By Dale Grdnic
PITTSBURGH — When the Pittsburgh Steelers (1-2) play host to the Philadelphia Eagles (3-1) Sunday at 1 p.m. at Heinz Field, a critical matchup likely will be the home team’s third-down offense against the visitors’ third-down defense.
Steelers coach Mike Tomlin said Tuesday during his weekly press conference those situations should be among the key subplots during the game. The Steelers, despite their sub-par record, have been excellent on third down with better than a 56 percent conversion rate (27-for-48). The Steelers also have been successful three times in four fourth-down attempts.
The Eagles defense has allowed opponents to convert just 14 of 52 third-down opportunities (26.9 percent), and just one fourth-down conversion in four attempts, so they are quite stingy in that situation.
“(That’s) our strength versus their strength,” Tomlin said. “I think it’s going to be a big challenge for us. (But) they’re 3-1, so they’re making the necessary plays in all three phases to be successful, (and) they’re stepping up in critical moments.
“They made a defensive stop late in the game in Baltimore. They did what they had to do to get out of the stadium last week, and that’s the sign of a good football team as they are.”
Offensively, quarterback Michael Vick, tailback LeSean McCoy and wideout DeSean Jackson are the top performers. McCoy, a former Pitt player who Tomlin acknowledged is among the NFL’s best backs, leads the Eagles with 384 rushing yards and a touchdown, while Vick has 130 yards and a score. Jackson has 20 catches (16.6 per reception) and one touchdown, while tight end Brent Celek has been somewhat of a surprise with 18 catches and a 17.5 average.
Vick is still the catalyst of the Eagles’ offense, and while he might not be considered a premier quarterback by some he is dangerous in the pocket or out of it. Vick has completed 56.8 percent of his passes for 1,146 yards and four scores, but he also has thrown six interceptions and been sacked 11 times for a dismal 72.7 passer rating. Yet, the Eagles have lost just once in four games.
“We have to minimize what he’s capable of doing,” Tomlin said. “He’s great when plays break down. He’s great on the move (with) a strong arm and quick release. We’ve got to rush him and rush him hard, but at the same time we have to be under control. We can’t give him any escape lanes. They also can feature his running ability, especially in the red area.
“So, he’s been a weapon for them. … He’s extremely quick and fast. He can get out of tough spots, and he has a quick release. He’s also got a strong arm, so the entire field is in play for him. (So), all 11 players on the field are responsible for him. (And) you’ve got to have guys with a search light on him for when he breaks containment.”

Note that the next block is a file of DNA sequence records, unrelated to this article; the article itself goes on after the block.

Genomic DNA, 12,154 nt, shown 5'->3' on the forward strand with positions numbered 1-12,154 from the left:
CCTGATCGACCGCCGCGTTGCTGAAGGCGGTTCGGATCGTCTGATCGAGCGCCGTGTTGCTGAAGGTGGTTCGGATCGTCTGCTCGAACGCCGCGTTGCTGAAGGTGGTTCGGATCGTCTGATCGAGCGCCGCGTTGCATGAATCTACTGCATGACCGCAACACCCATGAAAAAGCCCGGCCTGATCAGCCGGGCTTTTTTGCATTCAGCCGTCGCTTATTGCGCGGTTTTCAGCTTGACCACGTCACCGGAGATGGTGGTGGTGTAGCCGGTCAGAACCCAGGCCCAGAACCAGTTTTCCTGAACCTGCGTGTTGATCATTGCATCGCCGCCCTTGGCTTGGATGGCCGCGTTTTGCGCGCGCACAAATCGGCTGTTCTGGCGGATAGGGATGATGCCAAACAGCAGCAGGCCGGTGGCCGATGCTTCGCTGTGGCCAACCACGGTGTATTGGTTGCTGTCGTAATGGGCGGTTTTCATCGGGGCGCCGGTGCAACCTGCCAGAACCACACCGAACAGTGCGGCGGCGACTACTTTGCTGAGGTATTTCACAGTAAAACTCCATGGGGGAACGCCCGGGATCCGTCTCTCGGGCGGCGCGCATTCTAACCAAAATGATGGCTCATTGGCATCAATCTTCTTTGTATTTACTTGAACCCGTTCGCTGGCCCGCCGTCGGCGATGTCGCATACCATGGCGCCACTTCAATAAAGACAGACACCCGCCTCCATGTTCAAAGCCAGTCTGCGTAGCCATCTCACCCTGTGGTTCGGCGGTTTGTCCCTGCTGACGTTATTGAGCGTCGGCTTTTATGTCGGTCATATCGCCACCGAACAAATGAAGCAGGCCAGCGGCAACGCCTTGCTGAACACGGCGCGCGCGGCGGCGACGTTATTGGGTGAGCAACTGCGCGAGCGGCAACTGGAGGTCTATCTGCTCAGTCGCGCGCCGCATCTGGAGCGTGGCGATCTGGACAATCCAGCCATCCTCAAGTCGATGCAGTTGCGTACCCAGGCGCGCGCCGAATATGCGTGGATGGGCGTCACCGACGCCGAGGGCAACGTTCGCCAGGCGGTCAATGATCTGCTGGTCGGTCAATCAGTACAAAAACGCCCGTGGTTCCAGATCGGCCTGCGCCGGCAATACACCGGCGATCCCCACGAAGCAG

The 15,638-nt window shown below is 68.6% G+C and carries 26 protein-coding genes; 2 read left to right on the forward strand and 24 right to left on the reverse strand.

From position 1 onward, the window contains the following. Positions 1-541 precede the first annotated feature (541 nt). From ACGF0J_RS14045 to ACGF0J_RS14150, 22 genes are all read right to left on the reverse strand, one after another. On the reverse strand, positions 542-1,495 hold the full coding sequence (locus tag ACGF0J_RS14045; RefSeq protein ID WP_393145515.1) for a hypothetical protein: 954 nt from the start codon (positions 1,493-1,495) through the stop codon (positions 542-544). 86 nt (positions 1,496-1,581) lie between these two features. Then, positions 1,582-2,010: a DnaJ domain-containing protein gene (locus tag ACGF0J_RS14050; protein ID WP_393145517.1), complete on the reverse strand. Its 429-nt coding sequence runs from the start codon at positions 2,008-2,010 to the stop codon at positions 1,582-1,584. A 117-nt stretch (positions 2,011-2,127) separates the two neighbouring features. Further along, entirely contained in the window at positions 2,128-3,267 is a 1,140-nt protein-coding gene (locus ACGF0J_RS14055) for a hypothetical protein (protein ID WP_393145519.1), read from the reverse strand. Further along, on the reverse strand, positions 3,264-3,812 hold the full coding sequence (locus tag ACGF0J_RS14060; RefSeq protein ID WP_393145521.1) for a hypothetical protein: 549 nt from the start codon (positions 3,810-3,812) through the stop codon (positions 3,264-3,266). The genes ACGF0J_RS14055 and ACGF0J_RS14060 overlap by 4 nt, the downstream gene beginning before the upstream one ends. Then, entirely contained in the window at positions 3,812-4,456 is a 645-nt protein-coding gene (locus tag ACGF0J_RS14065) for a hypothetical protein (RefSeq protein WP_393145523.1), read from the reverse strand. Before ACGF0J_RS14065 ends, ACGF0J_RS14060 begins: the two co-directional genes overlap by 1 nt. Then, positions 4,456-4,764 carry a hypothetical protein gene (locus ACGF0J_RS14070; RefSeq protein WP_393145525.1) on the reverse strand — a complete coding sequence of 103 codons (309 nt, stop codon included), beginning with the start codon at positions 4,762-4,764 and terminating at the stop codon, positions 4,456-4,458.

Defensively, Tomlin believed the Eagles’ depth up front with as much as an eight-player rotation, really helps them rush opposing quarterbacks. He cited strong play from ends Trent Cole, Jason Babin, Darryl Tapp and Brandon Graham as being “great edge players (who) set the pace for the group. Cullen Jenkins, Fletcher Cox and Derek Landri are the top tackles.
The linebacking corps in Philly’s four-three defense is quite different after being reshaped this season.
“They went out and acquired DeMeco Ryans from the Houston Texans,” Tomlin said. “He’s been a top-notch player, a Pro Bowl-caliber player for a number of years in the league. He’s good versus the run and the pass, and he’s particularly adept at reading the quarterback’s eyes in zone drops and things.
“He leads the group and is the quarterback of the defense, if you will, in all packages, base defense, nickel and dime. They’ve got Mychal Kendricks, who’s a young guy starting for them at an outside linebacker position. He’s very fast, a relentless pursuer of the ball, and he’s made some top-quality plays.”
While the front seven isn’t loaded with role players, the Eagles’ secondary is set with two premier cornerbacks in Nnamdi Asomugha and Dominique Rodgers-Cromartie, who was acquired from Arizona. Rookie Brandon Boykin is a key contributor in passing situations, and he doubles as a kick-returner.
“Their secondary is very strong, (and) they challenge receivers,” Tomlin said. “Their corners can play at the line, but they also can run the field. (So), they match some, but I don’t know what they’re going to do against us.”
Notes: A conference call with Philly coach Andy Reid is scheduled for Wednesday, so Tomlin believed that would be a better question for him. The other Eagles conference call is set with McCoy.
Comments have been disabled for this post.